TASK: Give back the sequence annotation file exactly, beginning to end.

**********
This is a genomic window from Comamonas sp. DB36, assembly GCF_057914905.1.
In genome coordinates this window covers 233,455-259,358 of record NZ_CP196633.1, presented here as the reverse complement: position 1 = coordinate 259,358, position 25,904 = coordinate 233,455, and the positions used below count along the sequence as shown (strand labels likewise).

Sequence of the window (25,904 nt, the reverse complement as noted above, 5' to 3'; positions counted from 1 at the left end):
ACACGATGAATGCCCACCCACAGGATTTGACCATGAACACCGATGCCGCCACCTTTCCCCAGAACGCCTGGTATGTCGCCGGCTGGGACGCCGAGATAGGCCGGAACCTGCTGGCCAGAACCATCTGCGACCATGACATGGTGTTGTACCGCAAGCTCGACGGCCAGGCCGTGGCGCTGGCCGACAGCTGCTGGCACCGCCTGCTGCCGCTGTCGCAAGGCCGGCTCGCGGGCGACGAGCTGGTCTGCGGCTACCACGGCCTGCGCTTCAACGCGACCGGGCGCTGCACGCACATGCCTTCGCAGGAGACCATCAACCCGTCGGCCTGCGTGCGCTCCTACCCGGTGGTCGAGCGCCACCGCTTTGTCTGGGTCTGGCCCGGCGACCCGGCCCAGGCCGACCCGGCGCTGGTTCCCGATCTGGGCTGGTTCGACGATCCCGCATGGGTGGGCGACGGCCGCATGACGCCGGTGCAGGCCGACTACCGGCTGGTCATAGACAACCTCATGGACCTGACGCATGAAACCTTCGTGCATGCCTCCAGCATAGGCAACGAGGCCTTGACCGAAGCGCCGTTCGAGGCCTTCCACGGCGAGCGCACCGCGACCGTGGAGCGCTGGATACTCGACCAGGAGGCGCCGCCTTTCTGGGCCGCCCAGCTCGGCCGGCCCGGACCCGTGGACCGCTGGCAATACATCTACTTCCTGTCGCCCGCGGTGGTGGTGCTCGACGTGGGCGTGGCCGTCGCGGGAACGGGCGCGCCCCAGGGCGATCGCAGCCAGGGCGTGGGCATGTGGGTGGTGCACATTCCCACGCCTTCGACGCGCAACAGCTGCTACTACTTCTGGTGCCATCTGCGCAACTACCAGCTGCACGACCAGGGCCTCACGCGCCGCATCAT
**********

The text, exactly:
This is a genomic window from Comamonas sp. DB36, assembly GCF_057914905.1.
In genome coordinates this window covers 233,455-259,358 of record NZ_CP196633.1, presented here as the reverse complement: position 1 = coordinate 259,358, position 25,904 = coordinate 233,455, and the positions used below count along the sequence as shown (strand labels likewise).

Sequence of the window (25,904 nt, the reverse complement as noted above, 5' to 3'; positions counted from 1 at the left end):
ACACGATGAATGCCCACCCACAGGATTTGACCATGAACACCGATGCCGCCACCTTTCCCCAGAACGCCTGGTATGTCGCCGGCTGGGACGCCGAGATAGGCCGGAACCTGCTGGCCAGAACCATCTGCGACCATGACATGGTGTTGTACCGCAAGCTCGACGGCCAGGCCGTGGCGCTGGCCGACAGCTGCTGGCACCGCCTGCTGCCGCTGTCGCAAGGCCGGCTCGCGGGCGACGAGCTGGTCTGCGGCTACCACGGCCTGCGCTTCAACGCGACCGGGCGCTGCACGCACATGCCTTCGCAGGAGACCATCAACCCGTCGGCCTGCGTGCGCTCCTACCCGGTGGTCGAGCGCCACCGCTTTGTCTGGGTCTGGCCCGGCGACCCGGCCCAGGCCGACCCGGCGCTGGTTCCCGATCTGGGCTGGTTCGACGATCCCGCATGGGTGGGCGACGGCCGCATGACGCCGGTGCAGGCCGACTACCGGCTGGTCATAGACAACCTCATGGACCTGACGCATGAAACCTTCGTGCATGCCTCCAGCATAGGCAACGAGGCCTTGACCGAAGCGCCGTTCGAGGCCTTCCACGGCGAGCGCACCGCGACCGTGGAGCGCTGGATACTCGACCAGGAGGCGCCGCCTTTCTGGGCCGCCCAGCTCGGCCGGCCCGGACCCGTGGACCGCTGGCAATACATCTACTTCCTGTCGCCCGCGGTGGTGGTGCTCGACGTGGGCGTGGCCGTCGCGGGAACGGGCGCGCCCCAGGGCGATCGCAGCCAGGGCGTGGGCATGTGGGTGGTGCACATTCCCACGCCTTCGACGCGCAACAGCTGCTACTACTTCTGGTGCCATCTGCGCAACTACCAGCTGCACGACCAGGGCCTCACGCGCCGCATCAT